Basically, however, I don’t care that I disagree with Gadsby about various things. My big problem’s not with Nanette. My big problem is with the applause it’s getting for not being funny. My big problem is with the idea that a comedy show is better when it’s not funny.
Yes, again, I know – I’m old! But I think comedy can be about anything, and I don’t think it should stay away from difficult topics and personal tragedy. I’m just saying that if they’re being talked about under the umbrella of comedy, the first object should be to craft the experience into something that’s intended mostly to be funny. Otherwise, the audience who has paid money to laugh is paying instead to be your psychiatrist.
Enthusiasm for deliberately unfunny stand-up is of a piece with that for narrative comedies that, rather than even attempting to be funny, are coasting on being ‘heartfelt’, or ‘gentle’, or ‘bittersweet’, or ‘searingly honest’. Something that, by and large, isn’t attempting to be funny is a drama or, at best, a dramedy. And you’d think the people making these shows would want to be doing so under the banner of drama or dramedy, as either of these is so much easier. Comedy tends to engender hostility – the audience’s default position towards anything or anyone they’re not already a fan of is that a dare is being laid down, as with the game of Chicken with tractors in Footloose. By contrast, people want to like dramas. I want to like dramas, while my starting point with watching comedy is feeling stressed because I know that if I don’t find it funny, I’m going to feel out of sorts, and embarrassed for everyone involved, even though I had nothing to do with what I’m watching. It’s virtually impossible, though, for a bad drama not to be hugely enjoyable (with the exception of Private Practice, about which I plan to write a blistering piece as soon as I finish all 111 episodes). The accolades that This Is Us has received (and, yes, I watch it religiously, even the horrendously boring Vietnam-War episodes) show how easy it is to make people think you’ve made great drama, when you’ve actually made something that could, without effort, be plundered and used as an advertisement for expensive technology that’s supposed to bring people together. An intentionally and genuinely funny line in a drama is a welcome surprise, while in a comedy it’s the least they can do. So, it’s irritating to see comedies receiving acclaim for not even attempting to do what, by definition, is the bare minimum they should be doing. It’s like someone who hasn’t even tried to write a book winning the Man Booker.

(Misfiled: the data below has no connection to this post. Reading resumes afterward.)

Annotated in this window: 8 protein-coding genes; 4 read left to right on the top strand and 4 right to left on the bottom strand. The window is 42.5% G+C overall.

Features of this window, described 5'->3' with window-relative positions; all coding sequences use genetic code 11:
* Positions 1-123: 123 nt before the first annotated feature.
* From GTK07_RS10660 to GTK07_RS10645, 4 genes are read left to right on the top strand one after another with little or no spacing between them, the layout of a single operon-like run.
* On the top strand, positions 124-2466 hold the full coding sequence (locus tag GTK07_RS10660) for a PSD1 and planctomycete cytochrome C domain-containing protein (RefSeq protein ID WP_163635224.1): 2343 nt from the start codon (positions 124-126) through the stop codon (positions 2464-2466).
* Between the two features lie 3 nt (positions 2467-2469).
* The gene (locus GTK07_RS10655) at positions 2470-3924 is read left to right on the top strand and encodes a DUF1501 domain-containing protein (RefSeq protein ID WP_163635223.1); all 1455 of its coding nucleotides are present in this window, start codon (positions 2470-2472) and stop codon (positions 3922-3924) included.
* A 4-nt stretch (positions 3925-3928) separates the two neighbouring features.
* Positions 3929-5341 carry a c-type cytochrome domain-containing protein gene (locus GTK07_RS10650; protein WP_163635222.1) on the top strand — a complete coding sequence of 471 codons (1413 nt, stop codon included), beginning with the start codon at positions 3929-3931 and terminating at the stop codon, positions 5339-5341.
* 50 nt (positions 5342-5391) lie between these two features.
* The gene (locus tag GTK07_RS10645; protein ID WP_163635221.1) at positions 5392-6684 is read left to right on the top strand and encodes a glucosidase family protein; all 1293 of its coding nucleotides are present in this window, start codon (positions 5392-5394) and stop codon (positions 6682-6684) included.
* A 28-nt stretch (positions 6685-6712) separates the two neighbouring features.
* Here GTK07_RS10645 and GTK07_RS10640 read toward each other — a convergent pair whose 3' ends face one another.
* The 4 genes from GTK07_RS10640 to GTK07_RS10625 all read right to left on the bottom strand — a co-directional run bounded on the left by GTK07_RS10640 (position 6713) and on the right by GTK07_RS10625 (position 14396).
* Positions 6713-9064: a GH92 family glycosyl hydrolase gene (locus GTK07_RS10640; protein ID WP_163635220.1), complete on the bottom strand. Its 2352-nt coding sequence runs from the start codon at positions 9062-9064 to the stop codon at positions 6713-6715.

Isn’t it much riskier and more difficult to try to be funny than it is to do a show that is basically critic proof, because, given the content, anyone who doesn’t like it is outing herself as a reactionary with a heart of stone? ‘Comedy that makes you think and/or cry’ is all very well, but as soon as the balance tips over to the latter and away from attempting to make people laugh, it’s no longer comedy. Yes, comedy is subjective, and no comedian should be trying to make everyone laugh all of the time, but they should be trying to make someone laugh most of the time. And that’s why I would hate to think Nanette is the future of comedy. It’s an interesting show by a talented comedian that contains comedy and is partly about comedy, but it’s not comedy.